Weekend Talking Points - '3 in a Row'

Authored By:
Scott Bradley Brixen
John Smith
January 1, 2023
5 min read

Lower mortgage rates were as easy as 1–2–3 this week! A string of bond-friendly data releases (BLS jobs, retail sales, CPI inflation) propelled average 30-yr mortgage rates back below 7%. If this can hold, it should boost transaction volumes (existing & new homes) in the coming months.

#1: Slower job growth. This happened last week, but just to remind you: April employment grew by 174K, much lower than the 240K expected. The unemployment rate also rose from 3.8% → 3.9%. [BLS]

#2: Flat means down. April retail sales were flat month-over-month and the growth in March was revised down from +0.9% to +0.6%. Keep in mind that the retail sales figure is not adjusted for prices. Why is retail sales so important? Because consumer spending drives the US economy. Slower GDP growth ahead? [Census Bureau]

#3: Cooler inflation. The “core” (ex-food & fuel) Consumer Price Index for April rose 0.3% MoM and +3.6% YoY (down from +3.8% YoY in March). Nearly ALL of the increase in the index came from two items: Shelter costs and car insurance. [BLS]

Note: NONE of these individual figures screamed ‘recession ahead!’ 3.9% is still a low unemployment rate, 3.6% YoY inflation is still too high for the Fed, and one month of flat retail sales isn’t a disaster. It’s just that the bond market had become so pessimistic — one or maybe zero rate hikes priced in for 2024 — that all it took was a bit of good news to drive a reversal in sentiment.

Speaking of sentiment. The University of Michigan’s consumer sentiment index plunged to 67.4 in May (from 77.2 in April). This was well below expectations and is the lowest figure since November 2022. Consumers were more worried about inflation, and nearly 40% of respondents see the unemployment rate rising further from here.

Higher rates put a nail in builder confidence. With average 30-yr mortgage rates up more than 50 basis points (0.50%) in April, is it really any surprise that builders were less bullish? The National Association of Homebuilders confidence index dropped from 51 in April to 46 in May. Anything less than 50 is bearish/contractionary.

Note: This index will almost certainly recover next month if mortgage rates can hold below 7%.

That’s constructive. April housing starts rebounded 6% MoM to 1.36 million units (SAAR), but that was below expectations. Completions, however, jumped 9% MoM to 1.62 million units (SAAR). Permits were down 3% MoM to 1.440 million units (SAAR).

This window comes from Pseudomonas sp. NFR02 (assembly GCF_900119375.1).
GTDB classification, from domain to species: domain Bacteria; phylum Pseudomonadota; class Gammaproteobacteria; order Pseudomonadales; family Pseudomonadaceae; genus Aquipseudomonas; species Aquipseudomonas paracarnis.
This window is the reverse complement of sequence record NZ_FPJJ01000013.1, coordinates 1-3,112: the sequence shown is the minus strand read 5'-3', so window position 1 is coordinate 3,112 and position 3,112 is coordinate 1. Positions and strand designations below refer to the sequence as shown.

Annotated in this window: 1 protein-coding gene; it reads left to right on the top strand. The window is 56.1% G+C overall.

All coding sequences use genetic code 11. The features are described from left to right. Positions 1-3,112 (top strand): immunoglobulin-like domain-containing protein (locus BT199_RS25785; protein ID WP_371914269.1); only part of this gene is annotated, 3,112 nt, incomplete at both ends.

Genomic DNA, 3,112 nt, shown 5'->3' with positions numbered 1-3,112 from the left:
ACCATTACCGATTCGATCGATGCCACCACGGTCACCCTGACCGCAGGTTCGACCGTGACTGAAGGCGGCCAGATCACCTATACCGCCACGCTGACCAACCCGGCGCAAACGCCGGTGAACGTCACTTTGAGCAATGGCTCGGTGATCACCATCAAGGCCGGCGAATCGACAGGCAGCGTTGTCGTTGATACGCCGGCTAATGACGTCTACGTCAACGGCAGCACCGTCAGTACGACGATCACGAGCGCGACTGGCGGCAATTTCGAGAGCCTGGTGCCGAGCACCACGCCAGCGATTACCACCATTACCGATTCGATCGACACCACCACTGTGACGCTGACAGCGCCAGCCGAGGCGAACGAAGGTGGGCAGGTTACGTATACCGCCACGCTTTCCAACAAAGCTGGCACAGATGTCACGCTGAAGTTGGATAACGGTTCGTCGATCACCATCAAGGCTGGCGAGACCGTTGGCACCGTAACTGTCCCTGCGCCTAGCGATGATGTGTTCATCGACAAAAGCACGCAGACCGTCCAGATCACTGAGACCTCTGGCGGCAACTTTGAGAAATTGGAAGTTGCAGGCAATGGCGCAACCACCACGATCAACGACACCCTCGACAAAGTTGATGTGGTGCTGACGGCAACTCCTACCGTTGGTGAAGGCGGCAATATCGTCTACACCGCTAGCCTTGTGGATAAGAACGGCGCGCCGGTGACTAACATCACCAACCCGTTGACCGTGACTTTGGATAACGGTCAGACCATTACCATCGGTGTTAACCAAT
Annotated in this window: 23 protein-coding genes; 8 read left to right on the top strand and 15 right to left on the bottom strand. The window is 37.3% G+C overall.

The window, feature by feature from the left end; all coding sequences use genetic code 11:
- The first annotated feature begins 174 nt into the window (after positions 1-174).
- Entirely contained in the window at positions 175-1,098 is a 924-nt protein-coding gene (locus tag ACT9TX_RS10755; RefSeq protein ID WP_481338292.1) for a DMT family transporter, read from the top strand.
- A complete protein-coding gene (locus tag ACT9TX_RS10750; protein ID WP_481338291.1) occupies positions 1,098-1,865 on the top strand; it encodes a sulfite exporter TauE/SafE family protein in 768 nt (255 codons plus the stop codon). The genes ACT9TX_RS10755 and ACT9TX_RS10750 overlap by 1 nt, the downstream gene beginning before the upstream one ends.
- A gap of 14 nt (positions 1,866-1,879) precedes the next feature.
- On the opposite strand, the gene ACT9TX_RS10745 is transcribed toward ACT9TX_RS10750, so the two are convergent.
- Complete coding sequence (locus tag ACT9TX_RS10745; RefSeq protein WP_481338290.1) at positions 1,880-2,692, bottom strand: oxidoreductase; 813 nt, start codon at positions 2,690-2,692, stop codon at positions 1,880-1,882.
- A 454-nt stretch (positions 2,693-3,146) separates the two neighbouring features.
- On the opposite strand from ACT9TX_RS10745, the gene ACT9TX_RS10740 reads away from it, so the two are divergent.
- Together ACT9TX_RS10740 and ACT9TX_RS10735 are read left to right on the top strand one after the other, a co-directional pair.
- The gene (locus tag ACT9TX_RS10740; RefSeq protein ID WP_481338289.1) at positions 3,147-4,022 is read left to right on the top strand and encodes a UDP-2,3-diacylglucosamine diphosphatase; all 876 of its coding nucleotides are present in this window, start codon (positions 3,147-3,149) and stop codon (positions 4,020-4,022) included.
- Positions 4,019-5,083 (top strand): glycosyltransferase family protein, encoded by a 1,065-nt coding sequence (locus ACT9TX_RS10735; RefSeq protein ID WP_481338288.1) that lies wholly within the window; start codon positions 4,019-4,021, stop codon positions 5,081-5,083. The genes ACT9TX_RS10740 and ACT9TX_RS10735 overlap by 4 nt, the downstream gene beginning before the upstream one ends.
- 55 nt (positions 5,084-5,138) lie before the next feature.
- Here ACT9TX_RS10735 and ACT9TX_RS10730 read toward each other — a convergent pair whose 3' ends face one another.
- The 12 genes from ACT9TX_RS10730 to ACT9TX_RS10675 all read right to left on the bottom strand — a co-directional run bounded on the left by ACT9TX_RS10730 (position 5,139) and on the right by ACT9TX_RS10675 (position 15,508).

The Inevitable Snapback

A few weeks ago, I looked at existing home sales on a per person basis. It’s a simple idea: if your population is growing, you should have more homes changing hands, all else being equal. Well, we sold 4.1 million existing homes in 2023, about the same as we did in 2008. That’s already a crazy low figure (the pre-COVID average was 5.2 million). But when you add in the fact that the US population has grown by 40 million over the same time, it gets ridiculous!

Mortgage Market

Average 30-year mortgage rates have dropped from over 7.5% to below 7% in just over two weeks. The magnitude and speed of the decline almost perfectly matches the increase seen in early April. We’re basically back to where we were before the (bad) March CPI data came out (on April 10) and sent bonds into a tailspin.

Current odds on Fed rate cuts at upcoming FOMC meetings below. Keep in mind that the US Presidential election is on November 5. The Federal Reserve is meant to be independent and apolitical, but a rate cut on Sept 18 would certainly look political, even if it was warranted. Hmmm.

  • Jun 12: 6% (fairly steady from last week)
  • July 31: 28% (fairly steady from last week)
  • Sept 18: 66% (fairly steady from last week)
  • Nov 7: 79% (up from 77% last week)
They Said It

“April was a tough month for buyers, with mortgage rates up a half-percent on stubborn inflation data. Despite this, our MBS Highway National Index only dropped by a single point in May, reflecting resilient demand and limited inventory in most markets,” — Barry Habib, MBS Highway’s Founder and CEO

“Moving forward, the multifamily market will see additional declines for construction volume, while the pace of completions remains elevated. April marked the fifth consecutive month for which the seasonally adjusted rate of multifamily completions was above 500,000. This additional rental supply will help lower shelter inflation, which is the last leg of the inflation policy challenge.” — Robert Dietz, NAHB’s Chief Economist

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